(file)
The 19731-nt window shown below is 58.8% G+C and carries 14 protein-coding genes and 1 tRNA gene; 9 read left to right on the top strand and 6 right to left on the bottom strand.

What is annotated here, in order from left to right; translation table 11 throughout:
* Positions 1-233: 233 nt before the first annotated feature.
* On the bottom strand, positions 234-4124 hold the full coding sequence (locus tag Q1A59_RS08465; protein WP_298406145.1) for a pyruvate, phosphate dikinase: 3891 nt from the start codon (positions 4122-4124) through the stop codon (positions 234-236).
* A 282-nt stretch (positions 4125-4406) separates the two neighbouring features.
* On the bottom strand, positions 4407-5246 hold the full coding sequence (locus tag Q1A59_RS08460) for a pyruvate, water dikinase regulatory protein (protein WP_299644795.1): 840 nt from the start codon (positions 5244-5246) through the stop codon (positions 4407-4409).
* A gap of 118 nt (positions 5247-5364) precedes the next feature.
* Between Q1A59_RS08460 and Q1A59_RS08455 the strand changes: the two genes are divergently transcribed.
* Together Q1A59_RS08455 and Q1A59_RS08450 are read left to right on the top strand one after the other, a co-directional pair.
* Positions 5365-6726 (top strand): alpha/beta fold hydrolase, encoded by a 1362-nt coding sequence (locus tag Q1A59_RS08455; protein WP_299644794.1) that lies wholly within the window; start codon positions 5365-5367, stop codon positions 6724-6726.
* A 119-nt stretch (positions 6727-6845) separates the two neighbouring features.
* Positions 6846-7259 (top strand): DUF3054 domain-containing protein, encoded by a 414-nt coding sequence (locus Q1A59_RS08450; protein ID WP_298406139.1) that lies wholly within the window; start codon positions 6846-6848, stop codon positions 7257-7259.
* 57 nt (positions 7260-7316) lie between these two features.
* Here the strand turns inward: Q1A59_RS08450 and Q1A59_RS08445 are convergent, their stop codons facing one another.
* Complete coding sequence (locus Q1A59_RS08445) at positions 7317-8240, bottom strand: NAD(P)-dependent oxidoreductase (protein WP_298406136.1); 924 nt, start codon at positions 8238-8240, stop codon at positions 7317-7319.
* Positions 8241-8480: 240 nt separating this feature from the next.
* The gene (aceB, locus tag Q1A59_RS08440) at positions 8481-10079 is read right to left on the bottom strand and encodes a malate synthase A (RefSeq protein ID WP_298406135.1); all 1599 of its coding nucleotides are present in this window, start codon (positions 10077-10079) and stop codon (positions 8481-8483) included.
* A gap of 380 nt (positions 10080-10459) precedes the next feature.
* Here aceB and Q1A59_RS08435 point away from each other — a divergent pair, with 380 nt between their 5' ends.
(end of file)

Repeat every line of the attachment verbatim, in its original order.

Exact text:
The 19731-nt window shown below is 58.8% G+C and carries 14 protein-coding genes and 1 tRNA gene; 9 read left to right on the top strand and 6 right to left on the bottom strand.

What is annotated here, in order from left to right; translation table 11 throughout:
* Positions 1-233: 233 nt before the first annotated feature.
* On the bottom strand, positions 234-4124 hold the full coding sequence (locus tag Q1A59_RS08465; protein WP_298406145.1) for a pyruvate, phosphate dikinase: 3891 nt from the start codon (positions 4122-4124) through the stop codon (positions 234-236).
* A 282-nt stretch (positions 4125-4406) separates the two neighbouring features.
* On the bottom strand, positions 4407-5246 hold the full coding sequence (locus tag Q1A59_RS08460) for a pyruvate, water dikinase regulatory protein (protein WP_299644795.1): 840 nt from the start codon (positions 5244-5246) through the stop codon (positions 4407-4409).
* A gap of 118 nt (positions 5247-5364) precedes the next feature.
* Between Q1A59_RS08460 and Q1A59_RS08455 the strand changes: the two genes are divergently transcribed.
* Together Q1A59_RS08455 and Q1A59_RS08450 are read left to right on the top strand one after the other, a co-directional pair.
* Positions 5365-6726 (top strand): alpha/beta fold hydrolase, encoded by a 1362-nt coding sequence (locus tag Q1A59_RS08455; protein WP_299644794.1) that lies wholly within the window; start codon positions 5365-5367, stop codon positions 6724-6726.
* A 119-nt stretch (positions 6727-6845) separates the two neighbouring features.
* Positions 6846-7259 (top strand): DUF3054 domain-containing protein, encoded by a 414-nt coding sequence (locus Q1A59_RS08450; protein ID WP_298406139.1) that lies wholly within the window; start codon positions 6846-6848, stop codon positions 7257-7259.
* 57 nt (positions 7260-7316) lie between these two features.
* Here the strand turns inward: Q1A59_RS08450 and Q1A59_RS08445 are convergent, their stop codons facing one another.
* Complete coding sequence (locus Q1A59_RS08445) at positions 7317-8240, bottom strand: NAD(P)-dependent oxidoreductase (protein WP_298406136.1); 924 nt, start codon at positions 8238-8240, stop codon at positions 7317-7319.
* Positions 8241-8480: 240 nt separating this feature from the next.
* The gene (aceB, locus tag Q1A59_RS08440) at positions 8481-10079 is read right to left on the bottom strand and encodes a malate synthase A (RefSeq protein ID WP_298406135.1); all 1599 of its coding nucleotides are present in this window, start codon (positions 10077-10079) and stop codon (positions 8481-8483) included.
* A gap of 380 nt (positions 10080-10459) precedes the next feature.
* Here aceB and Q1A59_RS08435 point away from each other — a divergent pair, with 380 nt between their 5' ends.